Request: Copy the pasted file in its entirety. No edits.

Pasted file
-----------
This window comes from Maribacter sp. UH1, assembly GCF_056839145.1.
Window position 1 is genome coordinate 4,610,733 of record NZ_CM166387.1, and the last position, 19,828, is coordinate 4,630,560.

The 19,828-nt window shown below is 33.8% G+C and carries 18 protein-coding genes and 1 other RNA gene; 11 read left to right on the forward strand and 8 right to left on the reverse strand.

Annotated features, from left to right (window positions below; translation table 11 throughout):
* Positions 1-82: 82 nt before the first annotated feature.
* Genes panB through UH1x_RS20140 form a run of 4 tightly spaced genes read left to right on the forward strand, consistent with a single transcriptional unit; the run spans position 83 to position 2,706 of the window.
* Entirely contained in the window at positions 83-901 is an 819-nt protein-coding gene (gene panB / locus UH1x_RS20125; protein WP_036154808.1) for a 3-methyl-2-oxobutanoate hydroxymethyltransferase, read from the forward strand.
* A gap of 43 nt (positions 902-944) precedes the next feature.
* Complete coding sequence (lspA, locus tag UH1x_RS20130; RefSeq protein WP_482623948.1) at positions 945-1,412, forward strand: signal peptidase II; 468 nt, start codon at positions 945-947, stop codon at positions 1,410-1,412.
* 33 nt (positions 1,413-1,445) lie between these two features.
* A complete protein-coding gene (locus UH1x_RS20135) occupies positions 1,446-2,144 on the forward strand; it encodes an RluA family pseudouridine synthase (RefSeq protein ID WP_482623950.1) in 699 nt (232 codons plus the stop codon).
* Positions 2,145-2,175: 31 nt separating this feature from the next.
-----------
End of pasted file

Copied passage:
This window comes from Maribacter sp. UH1, assembly GCF_056839145.1.
Window position 1 is genome coordinate 4,610,733 of record NZ_CM166387.1, and the last position, 19,828, is coordinate 4,630,560.

The 19,828-nt window shown below is 33.8% G+C and carries 18 protein-coding genes and 1 other RNA gene; 11 read left to right on the forward strand and 8 right to left on the reverse strand.

Annotated features, from left to right (window positions below; translation table 11 throughout):
* Positions 1-82: 82 nt before the first annotated feature.
* Genes panB through UH1x_RS20140 form a run of 4 tightly spaced genes read left to right on the forward strand, consistent with a single transcriptional unit; the run spans position 83 to position 2,706 of the window.
* Entirely contained in the window at positions 83-901 is an 819-nt protein-coding gene (gene panB / locus UH1x_RS20125; protein WP_036154808.1) for a 3-methyl-2-oxobutanoate hydroxymethyltransferase, read from the forward strand.
* A gap of 43 nt (positions 902-944) precedes the next feature.
* Complete coding sequence (lspA, locus tag UH1x_RS20130; RefSeq protein WP_482623948.1) at positions 945-1,412, forward strand: signal peptidase II; 468 nt, start codon at positions 945-947, stop codon at positions 1,410-1,412.
* 33 nt (positions 1,413-1,445) lie between these two features.
* A complete protein-coding gene (locus UH1x_RS20135) occupies positions 1,446-2,144 on the forward strand; it encodes an RluA family pseudouridine synthase (RefSeq protein ID WP_482623950.1) in 699 nt (232 codons plus the stop codon).
* Positions 2,145-2,175: 31 nt separating this feature from the next.